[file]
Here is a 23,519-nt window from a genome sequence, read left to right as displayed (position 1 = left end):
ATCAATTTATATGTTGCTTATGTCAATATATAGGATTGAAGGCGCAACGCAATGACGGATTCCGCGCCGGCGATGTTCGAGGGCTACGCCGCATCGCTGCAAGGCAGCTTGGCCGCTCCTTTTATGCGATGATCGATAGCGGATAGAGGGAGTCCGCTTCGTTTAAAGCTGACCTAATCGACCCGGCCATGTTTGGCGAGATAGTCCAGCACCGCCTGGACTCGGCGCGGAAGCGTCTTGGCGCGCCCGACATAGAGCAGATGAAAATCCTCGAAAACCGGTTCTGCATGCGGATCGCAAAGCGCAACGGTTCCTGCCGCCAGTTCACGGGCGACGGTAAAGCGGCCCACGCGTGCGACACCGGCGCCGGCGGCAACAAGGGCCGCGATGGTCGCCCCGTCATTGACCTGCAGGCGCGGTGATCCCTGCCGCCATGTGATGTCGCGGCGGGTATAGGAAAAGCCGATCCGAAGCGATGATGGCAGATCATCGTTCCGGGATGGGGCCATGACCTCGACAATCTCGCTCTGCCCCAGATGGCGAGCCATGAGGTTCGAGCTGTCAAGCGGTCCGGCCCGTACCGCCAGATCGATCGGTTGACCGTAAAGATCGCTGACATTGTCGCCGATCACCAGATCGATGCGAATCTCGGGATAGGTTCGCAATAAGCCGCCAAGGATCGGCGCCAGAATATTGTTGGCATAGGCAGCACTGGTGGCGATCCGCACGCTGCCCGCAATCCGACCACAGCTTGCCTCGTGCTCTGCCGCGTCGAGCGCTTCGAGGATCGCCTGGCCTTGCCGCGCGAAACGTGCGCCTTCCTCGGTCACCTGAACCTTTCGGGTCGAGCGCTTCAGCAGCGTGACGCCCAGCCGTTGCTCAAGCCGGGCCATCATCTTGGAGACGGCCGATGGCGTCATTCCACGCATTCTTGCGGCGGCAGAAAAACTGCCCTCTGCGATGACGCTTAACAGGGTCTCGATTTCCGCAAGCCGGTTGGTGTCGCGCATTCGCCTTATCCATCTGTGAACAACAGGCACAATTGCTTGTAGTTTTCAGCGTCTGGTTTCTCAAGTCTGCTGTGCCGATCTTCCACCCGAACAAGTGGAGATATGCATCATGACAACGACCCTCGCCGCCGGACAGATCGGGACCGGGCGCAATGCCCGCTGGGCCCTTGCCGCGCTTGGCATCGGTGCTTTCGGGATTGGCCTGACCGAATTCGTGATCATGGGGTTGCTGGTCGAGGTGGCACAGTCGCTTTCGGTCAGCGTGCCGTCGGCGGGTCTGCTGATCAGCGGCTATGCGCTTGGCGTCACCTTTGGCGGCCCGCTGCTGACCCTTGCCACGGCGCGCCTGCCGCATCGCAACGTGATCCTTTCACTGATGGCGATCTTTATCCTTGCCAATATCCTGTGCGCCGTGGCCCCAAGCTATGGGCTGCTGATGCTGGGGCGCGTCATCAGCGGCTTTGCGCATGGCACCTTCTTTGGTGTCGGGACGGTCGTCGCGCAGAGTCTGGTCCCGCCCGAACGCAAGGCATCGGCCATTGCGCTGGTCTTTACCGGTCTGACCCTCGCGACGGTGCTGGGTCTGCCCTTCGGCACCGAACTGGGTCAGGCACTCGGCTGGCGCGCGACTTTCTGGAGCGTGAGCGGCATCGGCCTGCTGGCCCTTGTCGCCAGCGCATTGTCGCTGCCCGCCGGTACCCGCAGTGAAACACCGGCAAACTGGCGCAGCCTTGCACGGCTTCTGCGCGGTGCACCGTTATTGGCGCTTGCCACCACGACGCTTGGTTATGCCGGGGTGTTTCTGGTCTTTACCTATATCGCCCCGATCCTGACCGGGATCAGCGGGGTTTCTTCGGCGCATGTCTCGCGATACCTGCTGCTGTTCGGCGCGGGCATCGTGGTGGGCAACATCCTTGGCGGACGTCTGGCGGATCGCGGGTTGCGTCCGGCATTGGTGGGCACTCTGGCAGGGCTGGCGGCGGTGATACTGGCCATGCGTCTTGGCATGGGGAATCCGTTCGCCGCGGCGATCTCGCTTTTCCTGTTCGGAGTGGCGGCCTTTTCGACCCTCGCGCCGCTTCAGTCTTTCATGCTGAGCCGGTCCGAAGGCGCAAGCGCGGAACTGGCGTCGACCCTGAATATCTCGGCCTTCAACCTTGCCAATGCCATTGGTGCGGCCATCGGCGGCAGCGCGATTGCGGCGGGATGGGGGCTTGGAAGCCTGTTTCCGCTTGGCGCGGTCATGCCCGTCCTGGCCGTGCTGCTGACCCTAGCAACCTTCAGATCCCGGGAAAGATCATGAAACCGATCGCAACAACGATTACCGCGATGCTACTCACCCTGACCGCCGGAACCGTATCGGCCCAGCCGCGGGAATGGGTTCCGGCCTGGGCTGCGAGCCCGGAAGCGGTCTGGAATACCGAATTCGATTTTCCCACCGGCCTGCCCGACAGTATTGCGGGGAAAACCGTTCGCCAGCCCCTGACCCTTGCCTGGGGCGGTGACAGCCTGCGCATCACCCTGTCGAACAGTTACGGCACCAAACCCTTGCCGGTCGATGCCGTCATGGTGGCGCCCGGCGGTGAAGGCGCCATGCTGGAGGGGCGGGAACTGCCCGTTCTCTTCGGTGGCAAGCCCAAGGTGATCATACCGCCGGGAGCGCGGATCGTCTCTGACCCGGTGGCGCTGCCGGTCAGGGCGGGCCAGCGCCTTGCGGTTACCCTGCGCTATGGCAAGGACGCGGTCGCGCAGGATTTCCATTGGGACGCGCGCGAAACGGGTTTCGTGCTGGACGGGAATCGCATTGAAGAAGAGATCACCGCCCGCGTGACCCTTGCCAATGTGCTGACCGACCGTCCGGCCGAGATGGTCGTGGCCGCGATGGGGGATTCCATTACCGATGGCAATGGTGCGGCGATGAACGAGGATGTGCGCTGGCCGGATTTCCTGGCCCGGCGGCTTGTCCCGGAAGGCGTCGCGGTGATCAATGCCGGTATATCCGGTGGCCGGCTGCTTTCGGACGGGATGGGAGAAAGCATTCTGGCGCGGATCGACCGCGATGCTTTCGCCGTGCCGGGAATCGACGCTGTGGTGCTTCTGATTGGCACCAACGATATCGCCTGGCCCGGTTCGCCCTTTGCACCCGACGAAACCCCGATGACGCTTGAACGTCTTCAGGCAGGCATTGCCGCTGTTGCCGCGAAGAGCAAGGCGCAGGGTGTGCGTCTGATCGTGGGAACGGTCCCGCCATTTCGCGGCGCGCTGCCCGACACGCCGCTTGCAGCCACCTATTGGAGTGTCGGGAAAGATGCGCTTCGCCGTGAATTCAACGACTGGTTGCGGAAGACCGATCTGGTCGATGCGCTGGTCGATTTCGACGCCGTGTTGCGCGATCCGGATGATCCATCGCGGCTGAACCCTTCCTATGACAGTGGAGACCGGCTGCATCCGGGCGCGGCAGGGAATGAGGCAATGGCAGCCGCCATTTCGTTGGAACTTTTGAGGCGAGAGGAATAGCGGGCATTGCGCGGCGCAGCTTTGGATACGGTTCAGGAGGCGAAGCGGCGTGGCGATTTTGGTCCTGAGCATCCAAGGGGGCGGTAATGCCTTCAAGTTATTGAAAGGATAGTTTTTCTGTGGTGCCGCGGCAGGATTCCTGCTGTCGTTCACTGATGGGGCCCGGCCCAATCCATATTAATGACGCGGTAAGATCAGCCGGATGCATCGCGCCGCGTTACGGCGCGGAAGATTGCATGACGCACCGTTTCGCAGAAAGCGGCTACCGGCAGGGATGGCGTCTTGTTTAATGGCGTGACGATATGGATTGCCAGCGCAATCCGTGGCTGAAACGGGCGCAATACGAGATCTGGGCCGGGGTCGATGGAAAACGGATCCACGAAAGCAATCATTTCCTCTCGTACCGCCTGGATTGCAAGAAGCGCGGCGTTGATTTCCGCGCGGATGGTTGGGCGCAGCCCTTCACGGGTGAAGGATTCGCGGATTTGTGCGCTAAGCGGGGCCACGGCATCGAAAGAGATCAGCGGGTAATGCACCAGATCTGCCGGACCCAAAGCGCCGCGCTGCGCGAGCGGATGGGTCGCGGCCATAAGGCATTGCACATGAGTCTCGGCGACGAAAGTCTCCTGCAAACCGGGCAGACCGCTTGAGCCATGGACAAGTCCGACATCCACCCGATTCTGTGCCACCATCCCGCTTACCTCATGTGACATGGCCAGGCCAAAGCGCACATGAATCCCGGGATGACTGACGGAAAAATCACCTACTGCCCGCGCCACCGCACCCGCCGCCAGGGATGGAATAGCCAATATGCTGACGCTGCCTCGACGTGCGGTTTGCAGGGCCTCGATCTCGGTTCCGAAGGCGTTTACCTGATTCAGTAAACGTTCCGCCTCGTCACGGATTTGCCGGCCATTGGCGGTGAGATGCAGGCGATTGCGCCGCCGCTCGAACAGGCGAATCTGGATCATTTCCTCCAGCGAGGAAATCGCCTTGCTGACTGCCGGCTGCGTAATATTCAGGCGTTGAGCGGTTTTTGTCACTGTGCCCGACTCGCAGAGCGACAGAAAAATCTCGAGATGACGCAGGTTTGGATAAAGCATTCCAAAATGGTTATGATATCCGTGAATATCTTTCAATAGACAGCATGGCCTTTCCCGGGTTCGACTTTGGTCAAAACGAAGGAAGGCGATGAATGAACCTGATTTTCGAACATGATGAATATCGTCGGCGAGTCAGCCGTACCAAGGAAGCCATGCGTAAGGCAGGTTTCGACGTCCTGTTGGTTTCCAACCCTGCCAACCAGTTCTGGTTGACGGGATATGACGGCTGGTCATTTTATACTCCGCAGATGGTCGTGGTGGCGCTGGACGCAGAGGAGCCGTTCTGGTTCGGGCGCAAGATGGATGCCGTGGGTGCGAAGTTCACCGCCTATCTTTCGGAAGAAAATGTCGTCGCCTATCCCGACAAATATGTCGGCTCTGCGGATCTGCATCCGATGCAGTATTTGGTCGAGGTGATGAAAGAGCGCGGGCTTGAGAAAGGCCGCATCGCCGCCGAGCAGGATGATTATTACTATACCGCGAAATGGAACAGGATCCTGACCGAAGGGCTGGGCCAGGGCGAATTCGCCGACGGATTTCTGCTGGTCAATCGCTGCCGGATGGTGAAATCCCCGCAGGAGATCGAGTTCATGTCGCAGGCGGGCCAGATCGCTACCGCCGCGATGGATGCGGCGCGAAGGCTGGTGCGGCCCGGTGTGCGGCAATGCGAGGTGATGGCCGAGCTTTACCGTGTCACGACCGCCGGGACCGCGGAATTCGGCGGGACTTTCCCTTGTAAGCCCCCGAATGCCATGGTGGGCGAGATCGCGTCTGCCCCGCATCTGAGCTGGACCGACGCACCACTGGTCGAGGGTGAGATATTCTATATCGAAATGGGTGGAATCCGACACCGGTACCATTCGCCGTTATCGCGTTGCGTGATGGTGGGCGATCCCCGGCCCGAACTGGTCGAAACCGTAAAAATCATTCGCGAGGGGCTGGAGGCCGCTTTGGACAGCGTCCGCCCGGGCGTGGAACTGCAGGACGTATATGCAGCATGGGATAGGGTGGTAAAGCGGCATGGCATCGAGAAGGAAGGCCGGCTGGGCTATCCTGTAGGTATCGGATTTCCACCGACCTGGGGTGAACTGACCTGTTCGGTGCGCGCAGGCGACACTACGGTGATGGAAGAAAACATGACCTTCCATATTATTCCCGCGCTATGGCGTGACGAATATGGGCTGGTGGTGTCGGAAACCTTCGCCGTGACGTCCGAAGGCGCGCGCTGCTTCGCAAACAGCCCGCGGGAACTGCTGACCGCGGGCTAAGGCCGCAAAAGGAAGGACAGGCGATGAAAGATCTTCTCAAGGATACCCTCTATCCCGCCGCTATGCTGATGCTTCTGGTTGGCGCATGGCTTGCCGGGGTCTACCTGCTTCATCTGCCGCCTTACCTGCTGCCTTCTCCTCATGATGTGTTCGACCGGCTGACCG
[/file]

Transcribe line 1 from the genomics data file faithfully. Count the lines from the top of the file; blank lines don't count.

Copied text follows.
Here is a 23,519-nt window from a genome sequence, read left to right as displayed (position 1 = left end):